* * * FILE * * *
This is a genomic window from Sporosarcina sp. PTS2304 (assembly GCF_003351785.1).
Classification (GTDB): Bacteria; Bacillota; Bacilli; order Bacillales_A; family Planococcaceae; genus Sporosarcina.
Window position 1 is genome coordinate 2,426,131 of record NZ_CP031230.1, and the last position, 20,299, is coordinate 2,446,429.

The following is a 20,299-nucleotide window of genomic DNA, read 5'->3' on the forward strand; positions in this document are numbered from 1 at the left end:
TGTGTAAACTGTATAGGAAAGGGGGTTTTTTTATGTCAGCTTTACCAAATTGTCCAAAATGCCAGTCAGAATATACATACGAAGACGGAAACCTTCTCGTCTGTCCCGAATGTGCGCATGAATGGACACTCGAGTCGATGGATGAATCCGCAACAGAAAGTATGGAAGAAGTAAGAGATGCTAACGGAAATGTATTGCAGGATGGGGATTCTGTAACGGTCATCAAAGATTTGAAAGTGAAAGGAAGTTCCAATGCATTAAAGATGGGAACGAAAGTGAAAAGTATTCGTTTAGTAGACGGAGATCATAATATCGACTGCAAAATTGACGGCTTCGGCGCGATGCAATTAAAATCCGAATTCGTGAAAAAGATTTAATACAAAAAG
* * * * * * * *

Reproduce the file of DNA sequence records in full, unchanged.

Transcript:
This is a genomic window from Sporosarcina sp. PTS2304 (assembly GCF_003351785.1).
Classification (GTDB): Bacteria; Bacillota; Bacilli; order Bacillales_A; family Planococcaceae; genus Sporosarcina.
Window position 1 is genome coordinate 2,426,131 of record NZ_CP031230.1, and the last position, 20,299, is coordinate 2,446,429.

The following is a 20,299-nucleotide window of genomic DNA, read 5'->3' on the forward strand; positions in this document are numbered from 1 at the left end:
TGTGTAAACTGTATAGGAAAGGGGGTTTTTTTATGTCAGCTTTACCAAATTGTCCAAAATGCCAGTCAGAATATACATACGAAGACGGAAACCTTCTCGTCTGTCCCGAATGTGCGCATGAATGGACACTCGAGTCGATGGATGAATCCGCAACAGAAAGTATGGAAGAAGTAAGAGATGCTAACGGAAATGTATTGCAGGATGGGGATTCTGTAACGGTCATCAAAGATTTGAAAGTGAAAGGAAGTTCCAATGCATTAAAGATGGGAACGAAAGTGAAAAGTATTCGTTTAGTAGACGGAGATCATAATATCGACTGCAAAATTGACGGCTTCGGCGCGATGCAATTAAAATCCGAATTCGTGAAAAAGATTTAATACAAAAAG